Mr. Grey stands behind his desk like, “You have 10 minutes, Ms. Steele” until the sexual energy overwhelms the room in a blanket of safe blandness and he’s forced to get on the horn and say, as CEO moguls are so often want to do: “Clear my schedule for the afternoon.” What a horribly written character and uninspired imagining by Jamie Dornan. He’s supposed to be from Detroit but attempts to hide his Irish accent make for a pretty flat delivery. She asks him if he’s gay (the slutty sidekick friend wrote the questions, remember) because he’s never been seen photographed with a woman. Later, when he introduces her to his adopted mother, she says, incredibly: “He’s never brought a woman home.” To believe the world of this movie, Anastasia’s the first woman Christian Grey’s ever kissed on the mouth, and he’s the first man to ever hit on her. It’s as though these characters were hatched yesterday.

Check out the sewer monster behind the greyscale goddess.
Check out the sewer monster behind the greyscale goddess.

Dakota Johnson holds her own in these initial scenes, to tell the truth. She behaves prudishly and is perplexed by his advances. She has every reason to be suspicious, because what the fuck is this guy’s angle? They have coffee and it seems like they’re going to date, until he’s all “You need to stay away from me.” Cut to the next scene where he’s sent her a series of “first edition” Thomas Hardy novels. (Fans of The Boy Next Door will doubtless remember the seductive power a well-timed first edition has on the loins of an English major.) Anastasia gets the books and is all like, “Literally one scene ago you said you didn’t want to date, so what’s with the sexy present.” “I can explain!” Mr. Grey seems to say. “The plot requires us to wait a minute before I bone you.”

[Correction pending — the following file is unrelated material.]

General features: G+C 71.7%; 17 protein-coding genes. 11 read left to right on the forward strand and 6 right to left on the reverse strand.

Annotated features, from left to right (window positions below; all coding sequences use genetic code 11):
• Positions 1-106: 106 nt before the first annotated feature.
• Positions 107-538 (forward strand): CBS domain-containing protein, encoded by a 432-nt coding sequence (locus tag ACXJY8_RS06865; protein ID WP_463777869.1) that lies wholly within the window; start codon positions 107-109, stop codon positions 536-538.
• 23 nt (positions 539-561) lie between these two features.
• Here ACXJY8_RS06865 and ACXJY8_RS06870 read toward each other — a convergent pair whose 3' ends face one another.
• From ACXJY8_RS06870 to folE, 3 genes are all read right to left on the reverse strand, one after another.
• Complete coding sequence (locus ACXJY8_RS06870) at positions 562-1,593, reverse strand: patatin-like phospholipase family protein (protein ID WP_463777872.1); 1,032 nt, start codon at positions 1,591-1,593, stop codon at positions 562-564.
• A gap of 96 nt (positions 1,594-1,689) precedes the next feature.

Did I mention she’s a virgin, you guys? Who the fuck. Why. He shows her his red room and explains to her rather tenderly what BDSM is all about: He’s a dominant, there’s pleasure to be had in pain, this is what rope looks like, we’re all going to have a nice time here. The sex room’s audacious less for its contents than for how unnecessarily overstocked it is. I get we’re playing with motifs, but nobody needs 50 shades of the same kind of whip. The lighting casts a sickly red pall on everything. The room looks more suited for developing photographs and the sex they have inside of it appears mechanical and is performed without joy.

Oh whatever.
Oh whatever.

All this build up to the dirty things he’s going to do to her, and then the first time they have sex he just climbs on top and fucks her regular style. He holds her hands over her head for a second, whoa buddy, get that safe word ready. As to the graphic nature of the scenes: We don’t see any genital nudity, but the camera doesn’t veer away and film the fluttering curtains either. They mash their junk in real time. Christian tears open the condom wrapper and–not gonna lie to you, that was, for me, pretty much the highlight of the film.